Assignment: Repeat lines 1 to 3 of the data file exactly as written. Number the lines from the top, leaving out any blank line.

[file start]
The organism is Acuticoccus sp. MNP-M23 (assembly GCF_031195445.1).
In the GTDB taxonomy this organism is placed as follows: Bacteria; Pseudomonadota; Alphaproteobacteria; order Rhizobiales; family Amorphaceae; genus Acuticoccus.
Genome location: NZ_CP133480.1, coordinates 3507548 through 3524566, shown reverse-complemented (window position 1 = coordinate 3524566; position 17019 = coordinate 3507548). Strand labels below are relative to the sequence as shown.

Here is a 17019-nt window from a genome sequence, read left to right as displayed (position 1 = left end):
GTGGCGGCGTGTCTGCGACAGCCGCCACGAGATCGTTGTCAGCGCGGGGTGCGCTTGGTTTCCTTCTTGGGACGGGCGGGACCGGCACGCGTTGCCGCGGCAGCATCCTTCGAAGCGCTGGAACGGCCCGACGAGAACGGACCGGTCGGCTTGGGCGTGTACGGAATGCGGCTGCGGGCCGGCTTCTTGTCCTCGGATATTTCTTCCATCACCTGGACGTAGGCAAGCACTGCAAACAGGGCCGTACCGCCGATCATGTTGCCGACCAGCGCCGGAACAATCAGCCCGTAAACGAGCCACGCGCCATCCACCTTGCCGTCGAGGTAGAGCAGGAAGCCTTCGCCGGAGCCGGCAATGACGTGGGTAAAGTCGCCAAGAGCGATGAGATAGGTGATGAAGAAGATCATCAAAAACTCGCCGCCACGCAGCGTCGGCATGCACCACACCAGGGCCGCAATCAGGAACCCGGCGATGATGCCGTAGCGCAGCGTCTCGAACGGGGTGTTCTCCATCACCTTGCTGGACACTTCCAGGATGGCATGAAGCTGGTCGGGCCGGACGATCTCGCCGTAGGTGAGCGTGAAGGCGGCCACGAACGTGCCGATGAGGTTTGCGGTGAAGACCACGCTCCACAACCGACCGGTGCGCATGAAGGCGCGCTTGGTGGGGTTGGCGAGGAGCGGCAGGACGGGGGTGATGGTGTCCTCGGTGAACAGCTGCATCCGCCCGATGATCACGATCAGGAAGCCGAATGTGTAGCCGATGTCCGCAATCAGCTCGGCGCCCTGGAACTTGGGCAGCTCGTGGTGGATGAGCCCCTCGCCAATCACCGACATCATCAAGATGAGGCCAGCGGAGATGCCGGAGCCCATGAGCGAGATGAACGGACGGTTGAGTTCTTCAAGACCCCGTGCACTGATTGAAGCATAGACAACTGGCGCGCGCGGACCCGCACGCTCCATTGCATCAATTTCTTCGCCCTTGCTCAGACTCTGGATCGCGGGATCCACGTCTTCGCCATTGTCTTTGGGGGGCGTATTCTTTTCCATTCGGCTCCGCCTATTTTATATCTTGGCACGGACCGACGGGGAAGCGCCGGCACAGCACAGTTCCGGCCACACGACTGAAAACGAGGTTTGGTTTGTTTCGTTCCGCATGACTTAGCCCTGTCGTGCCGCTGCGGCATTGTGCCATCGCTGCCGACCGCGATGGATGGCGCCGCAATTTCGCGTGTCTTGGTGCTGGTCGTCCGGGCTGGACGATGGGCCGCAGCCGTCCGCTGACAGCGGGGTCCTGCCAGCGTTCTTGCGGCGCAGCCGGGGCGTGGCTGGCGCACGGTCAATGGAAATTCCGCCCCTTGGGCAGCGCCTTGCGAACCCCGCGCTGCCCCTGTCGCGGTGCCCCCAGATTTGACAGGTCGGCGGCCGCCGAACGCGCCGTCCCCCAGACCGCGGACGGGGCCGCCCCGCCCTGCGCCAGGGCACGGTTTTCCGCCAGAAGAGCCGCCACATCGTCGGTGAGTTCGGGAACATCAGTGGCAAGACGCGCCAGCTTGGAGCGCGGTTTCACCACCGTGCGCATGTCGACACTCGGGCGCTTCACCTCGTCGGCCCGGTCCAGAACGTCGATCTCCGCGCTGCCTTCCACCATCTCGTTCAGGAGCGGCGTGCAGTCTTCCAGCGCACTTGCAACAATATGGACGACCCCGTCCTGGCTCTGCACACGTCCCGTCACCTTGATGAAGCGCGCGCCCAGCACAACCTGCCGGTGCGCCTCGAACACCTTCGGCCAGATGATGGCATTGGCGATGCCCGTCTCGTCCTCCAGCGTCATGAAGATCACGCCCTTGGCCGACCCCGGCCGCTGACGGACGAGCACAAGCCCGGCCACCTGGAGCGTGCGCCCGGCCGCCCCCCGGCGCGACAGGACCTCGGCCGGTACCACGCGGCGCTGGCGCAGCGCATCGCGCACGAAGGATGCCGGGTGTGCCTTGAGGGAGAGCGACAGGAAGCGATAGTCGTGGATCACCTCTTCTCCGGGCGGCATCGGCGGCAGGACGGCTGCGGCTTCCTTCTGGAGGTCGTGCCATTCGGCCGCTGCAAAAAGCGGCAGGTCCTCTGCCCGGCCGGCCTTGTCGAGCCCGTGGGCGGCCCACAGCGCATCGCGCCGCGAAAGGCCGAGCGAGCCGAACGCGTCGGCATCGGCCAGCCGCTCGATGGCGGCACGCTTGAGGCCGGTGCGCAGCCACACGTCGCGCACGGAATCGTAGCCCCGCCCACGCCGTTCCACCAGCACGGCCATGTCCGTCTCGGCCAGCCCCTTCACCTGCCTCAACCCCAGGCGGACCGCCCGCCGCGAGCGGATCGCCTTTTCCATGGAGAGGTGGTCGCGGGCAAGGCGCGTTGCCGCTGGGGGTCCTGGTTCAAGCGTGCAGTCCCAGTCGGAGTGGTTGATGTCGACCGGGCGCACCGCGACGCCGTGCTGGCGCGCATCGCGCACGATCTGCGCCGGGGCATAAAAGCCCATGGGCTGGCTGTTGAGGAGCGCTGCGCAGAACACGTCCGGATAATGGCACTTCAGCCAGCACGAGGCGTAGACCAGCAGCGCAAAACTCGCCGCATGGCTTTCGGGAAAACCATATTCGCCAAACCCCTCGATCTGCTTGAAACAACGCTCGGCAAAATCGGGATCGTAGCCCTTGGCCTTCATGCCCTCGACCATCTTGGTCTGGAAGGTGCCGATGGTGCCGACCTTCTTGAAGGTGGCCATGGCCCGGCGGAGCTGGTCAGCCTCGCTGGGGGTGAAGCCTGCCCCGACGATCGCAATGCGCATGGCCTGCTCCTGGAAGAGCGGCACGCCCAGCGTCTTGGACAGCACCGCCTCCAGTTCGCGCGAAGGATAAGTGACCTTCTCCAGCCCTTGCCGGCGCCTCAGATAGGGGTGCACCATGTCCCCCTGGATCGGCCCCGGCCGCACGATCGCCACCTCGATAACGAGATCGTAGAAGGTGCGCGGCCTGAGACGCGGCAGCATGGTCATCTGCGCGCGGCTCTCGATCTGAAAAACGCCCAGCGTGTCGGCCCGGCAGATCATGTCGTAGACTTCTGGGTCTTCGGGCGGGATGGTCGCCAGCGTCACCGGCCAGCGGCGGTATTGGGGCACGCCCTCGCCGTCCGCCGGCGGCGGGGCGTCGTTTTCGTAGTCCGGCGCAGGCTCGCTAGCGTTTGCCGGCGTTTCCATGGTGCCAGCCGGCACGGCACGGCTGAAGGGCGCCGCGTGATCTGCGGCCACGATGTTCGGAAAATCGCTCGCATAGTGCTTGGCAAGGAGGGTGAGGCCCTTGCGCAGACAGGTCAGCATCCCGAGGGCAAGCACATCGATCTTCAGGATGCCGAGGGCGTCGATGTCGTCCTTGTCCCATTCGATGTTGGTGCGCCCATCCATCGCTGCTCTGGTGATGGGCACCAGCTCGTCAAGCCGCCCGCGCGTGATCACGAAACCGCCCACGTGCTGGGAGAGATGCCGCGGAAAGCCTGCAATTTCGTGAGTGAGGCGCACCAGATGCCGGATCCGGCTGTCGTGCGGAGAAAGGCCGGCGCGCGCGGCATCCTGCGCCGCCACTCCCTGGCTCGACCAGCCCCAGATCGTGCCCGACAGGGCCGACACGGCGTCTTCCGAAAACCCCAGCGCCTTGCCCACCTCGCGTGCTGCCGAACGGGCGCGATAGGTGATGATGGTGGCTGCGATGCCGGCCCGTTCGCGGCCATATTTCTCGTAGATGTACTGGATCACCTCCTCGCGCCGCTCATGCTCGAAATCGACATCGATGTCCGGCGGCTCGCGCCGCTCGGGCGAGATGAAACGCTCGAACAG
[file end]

The organism is Acuticoccus sp. MNP-M23 (assembly GCF_031195445.1).
In the GTDB taxonomy this organism is placed as follows: Bacteria; Pseudomonadota; Alphaproteobacteria; order Rhizobiales; family Amorphaceae; genus Acuticoccus.
Genome location: NZ_CP133480.1, coordinates 3507548 through 3524566, shown reverse-complemented (window position 1 = coordinate 3524566; position 17019 = coordinate 3507548). Strand labels below are relative to the sequence as shown.